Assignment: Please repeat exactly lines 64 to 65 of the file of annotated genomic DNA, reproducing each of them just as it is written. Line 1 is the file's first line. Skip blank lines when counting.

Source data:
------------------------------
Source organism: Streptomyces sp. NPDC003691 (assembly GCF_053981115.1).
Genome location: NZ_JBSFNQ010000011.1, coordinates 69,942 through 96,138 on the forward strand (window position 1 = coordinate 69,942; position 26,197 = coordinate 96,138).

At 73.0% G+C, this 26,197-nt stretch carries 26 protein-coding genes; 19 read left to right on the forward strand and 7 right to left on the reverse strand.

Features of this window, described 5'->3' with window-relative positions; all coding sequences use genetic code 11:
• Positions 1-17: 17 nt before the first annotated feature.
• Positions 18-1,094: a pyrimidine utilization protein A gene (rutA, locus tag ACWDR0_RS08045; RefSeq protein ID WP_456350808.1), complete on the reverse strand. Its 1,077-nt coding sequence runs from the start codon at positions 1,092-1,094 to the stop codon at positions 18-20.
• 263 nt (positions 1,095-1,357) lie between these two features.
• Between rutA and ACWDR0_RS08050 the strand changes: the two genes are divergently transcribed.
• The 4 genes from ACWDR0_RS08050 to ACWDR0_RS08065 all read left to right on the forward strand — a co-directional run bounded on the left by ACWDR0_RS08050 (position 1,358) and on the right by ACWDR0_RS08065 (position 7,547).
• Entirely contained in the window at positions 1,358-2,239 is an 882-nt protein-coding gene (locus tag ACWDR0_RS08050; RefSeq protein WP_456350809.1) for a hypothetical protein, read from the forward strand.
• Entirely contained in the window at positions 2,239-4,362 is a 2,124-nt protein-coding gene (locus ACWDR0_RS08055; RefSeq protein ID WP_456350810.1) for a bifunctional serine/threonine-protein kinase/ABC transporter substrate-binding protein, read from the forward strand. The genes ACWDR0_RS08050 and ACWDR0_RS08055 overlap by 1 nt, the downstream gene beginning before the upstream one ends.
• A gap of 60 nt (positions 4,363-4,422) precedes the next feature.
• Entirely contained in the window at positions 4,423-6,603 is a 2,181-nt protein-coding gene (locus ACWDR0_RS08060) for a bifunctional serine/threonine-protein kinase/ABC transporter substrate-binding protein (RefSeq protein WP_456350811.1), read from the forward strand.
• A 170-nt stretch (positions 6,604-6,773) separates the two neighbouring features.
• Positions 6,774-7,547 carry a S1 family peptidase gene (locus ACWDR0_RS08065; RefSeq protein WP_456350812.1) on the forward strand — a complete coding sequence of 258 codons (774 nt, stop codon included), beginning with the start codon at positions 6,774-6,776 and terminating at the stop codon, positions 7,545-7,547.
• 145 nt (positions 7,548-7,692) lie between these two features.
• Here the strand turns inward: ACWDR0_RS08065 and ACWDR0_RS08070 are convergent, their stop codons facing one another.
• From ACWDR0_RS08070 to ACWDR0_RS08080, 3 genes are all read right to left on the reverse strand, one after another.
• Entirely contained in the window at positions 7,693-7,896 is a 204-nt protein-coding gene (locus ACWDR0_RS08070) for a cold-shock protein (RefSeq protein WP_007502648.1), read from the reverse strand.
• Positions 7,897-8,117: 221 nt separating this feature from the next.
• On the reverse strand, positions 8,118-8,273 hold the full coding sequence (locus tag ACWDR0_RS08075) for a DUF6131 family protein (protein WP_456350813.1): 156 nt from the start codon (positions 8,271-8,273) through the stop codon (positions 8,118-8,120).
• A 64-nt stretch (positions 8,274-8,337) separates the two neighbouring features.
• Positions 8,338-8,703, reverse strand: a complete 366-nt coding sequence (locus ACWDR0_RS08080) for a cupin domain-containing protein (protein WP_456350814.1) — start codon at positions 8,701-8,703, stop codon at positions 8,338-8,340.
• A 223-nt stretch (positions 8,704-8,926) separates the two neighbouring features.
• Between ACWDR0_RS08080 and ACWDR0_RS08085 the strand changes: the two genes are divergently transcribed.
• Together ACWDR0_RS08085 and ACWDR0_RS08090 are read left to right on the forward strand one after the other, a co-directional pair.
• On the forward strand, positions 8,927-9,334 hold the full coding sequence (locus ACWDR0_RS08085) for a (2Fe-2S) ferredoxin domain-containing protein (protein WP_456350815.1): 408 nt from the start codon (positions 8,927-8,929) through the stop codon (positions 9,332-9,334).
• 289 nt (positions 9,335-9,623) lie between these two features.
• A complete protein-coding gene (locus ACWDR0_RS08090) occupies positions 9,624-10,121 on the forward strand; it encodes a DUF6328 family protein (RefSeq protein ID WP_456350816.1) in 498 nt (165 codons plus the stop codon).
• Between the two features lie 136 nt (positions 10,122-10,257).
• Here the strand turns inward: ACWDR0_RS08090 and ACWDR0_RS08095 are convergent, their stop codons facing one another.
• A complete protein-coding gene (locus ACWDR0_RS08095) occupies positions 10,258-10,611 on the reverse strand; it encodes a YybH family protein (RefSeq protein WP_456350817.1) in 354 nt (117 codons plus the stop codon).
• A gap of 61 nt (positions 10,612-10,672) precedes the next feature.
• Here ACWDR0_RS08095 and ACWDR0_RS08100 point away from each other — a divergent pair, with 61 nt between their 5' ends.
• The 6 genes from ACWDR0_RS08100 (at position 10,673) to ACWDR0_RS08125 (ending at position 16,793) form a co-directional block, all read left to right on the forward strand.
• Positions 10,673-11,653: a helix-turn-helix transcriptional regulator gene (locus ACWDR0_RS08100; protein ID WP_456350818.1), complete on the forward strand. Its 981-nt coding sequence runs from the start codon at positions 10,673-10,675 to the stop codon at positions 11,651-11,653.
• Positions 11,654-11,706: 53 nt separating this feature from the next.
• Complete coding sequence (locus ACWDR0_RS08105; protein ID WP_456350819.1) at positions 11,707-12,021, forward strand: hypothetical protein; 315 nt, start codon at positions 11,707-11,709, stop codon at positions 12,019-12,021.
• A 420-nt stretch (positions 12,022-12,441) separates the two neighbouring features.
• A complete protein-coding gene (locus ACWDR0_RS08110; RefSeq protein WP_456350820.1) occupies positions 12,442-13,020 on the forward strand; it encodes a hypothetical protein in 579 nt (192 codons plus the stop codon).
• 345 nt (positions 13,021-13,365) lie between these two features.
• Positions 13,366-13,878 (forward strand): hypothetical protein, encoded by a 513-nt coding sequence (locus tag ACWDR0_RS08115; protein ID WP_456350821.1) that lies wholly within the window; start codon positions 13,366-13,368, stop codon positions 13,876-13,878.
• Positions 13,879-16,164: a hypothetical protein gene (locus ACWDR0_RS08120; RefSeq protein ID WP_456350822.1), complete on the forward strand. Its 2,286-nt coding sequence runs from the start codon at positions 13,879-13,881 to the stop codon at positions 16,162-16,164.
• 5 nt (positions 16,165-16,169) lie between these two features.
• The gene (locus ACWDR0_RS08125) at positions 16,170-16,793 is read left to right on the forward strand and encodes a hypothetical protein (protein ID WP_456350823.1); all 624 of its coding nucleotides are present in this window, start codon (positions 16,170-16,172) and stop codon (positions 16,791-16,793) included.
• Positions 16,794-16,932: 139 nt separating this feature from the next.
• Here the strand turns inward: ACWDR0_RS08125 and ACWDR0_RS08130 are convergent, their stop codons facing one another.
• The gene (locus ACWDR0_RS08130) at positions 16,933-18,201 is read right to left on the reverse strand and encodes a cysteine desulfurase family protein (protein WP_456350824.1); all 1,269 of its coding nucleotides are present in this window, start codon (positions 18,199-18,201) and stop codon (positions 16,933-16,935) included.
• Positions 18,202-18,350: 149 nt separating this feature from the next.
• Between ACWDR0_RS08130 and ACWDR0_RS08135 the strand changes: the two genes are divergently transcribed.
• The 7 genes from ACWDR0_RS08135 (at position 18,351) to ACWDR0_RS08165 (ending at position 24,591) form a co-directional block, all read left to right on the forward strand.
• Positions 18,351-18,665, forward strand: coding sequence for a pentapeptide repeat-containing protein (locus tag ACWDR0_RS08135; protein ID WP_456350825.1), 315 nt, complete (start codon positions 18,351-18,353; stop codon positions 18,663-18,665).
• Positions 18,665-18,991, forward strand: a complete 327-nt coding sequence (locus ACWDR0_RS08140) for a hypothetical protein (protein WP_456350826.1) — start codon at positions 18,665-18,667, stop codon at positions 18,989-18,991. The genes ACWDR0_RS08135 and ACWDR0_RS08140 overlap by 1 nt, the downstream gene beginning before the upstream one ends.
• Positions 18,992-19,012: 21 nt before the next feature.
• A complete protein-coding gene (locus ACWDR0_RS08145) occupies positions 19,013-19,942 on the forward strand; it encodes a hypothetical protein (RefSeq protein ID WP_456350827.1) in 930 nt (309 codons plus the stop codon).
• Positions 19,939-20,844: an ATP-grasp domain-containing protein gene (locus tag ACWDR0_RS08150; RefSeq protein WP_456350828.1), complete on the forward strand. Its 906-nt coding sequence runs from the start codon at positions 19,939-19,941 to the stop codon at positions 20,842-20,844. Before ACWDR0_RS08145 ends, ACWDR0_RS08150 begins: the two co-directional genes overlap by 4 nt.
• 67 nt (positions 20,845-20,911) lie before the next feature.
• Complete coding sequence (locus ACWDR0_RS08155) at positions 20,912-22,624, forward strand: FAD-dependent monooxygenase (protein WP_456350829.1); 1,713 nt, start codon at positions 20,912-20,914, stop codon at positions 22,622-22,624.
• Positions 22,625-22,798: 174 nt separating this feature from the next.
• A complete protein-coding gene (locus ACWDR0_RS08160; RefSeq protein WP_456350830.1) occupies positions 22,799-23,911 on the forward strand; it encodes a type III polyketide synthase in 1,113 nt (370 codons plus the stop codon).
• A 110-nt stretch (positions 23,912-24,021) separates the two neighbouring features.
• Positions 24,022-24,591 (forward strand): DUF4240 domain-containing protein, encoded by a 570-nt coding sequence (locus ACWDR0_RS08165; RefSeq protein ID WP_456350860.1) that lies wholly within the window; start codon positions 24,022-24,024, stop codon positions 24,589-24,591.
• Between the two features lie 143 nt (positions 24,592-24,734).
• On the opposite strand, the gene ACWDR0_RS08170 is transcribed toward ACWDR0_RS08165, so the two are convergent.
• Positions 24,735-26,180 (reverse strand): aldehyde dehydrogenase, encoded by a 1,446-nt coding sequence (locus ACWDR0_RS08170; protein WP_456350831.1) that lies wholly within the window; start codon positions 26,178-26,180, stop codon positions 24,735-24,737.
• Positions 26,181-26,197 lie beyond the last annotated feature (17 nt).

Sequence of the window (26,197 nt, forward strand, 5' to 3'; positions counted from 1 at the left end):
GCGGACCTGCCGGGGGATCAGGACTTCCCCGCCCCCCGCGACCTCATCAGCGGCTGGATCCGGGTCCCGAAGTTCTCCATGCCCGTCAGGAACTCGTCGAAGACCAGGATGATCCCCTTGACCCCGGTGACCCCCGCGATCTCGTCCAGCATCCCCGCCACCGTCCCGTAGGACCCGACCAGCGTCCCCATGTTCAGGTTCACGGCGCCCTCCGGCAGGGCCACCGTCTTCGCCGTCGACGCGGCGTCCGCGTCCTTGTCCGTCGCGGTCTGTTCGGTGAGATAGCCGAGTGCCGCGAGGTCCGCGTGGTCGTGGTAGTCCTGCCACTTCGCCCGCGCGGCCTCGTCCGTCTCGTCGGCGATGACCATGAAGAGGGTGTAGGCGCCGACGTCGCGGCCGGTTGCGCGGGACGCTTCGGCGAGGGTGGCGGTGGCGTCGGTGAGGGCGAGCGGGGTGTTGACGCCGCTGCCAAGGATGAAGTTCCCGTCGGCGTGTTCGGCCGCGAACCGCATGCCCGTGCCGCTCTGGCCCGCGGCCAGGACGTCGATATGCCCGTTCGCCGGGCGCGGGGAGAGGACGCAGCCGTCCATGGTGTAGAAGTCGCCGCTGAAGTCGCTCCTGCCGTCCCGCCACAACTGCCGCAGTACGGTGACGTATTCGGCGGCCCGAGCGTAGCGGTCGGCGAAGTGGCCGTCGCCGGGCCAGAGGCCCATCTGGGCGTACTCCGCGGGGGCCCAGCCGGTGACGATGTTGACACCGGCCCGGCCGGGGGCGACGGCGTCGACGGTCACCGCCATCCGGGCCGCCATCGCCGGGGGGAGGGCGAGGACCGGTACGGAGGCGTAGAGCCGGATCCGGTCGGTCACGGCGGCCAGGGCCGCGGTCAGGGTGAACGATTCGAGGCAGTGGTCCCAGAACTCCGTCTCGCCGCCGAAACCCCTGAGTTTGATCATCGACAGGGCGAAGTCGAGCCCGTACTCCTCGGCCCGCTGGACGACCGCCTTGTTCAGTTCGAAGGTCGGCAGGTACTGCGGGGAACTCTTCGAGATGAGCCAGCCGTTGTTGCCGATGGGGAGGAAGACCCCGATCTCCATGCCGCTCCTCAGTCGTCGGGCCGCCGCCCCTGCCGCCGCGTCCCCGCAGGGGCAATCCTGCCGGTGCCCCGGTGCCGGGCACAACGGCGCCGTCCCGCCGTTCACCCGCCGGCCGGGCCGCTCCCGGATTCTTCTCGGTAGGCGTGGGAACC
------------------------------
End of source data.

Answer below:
• On the opposite strand, the gene ACWDR0_RS08170 is transcribed toward ACWDR0_RS08165, so the two are convergent.
• Positions 24,735-26,180 (reverse strand): aldehyde dehydrogenase, encoded by a 1,446-nt coding sequence (locus ACWDR0_RS08170; protein WP_456350831.1) that lies wholly within the window; start codon positions 26,178-26,180, stop codon positions 24,735-24,737.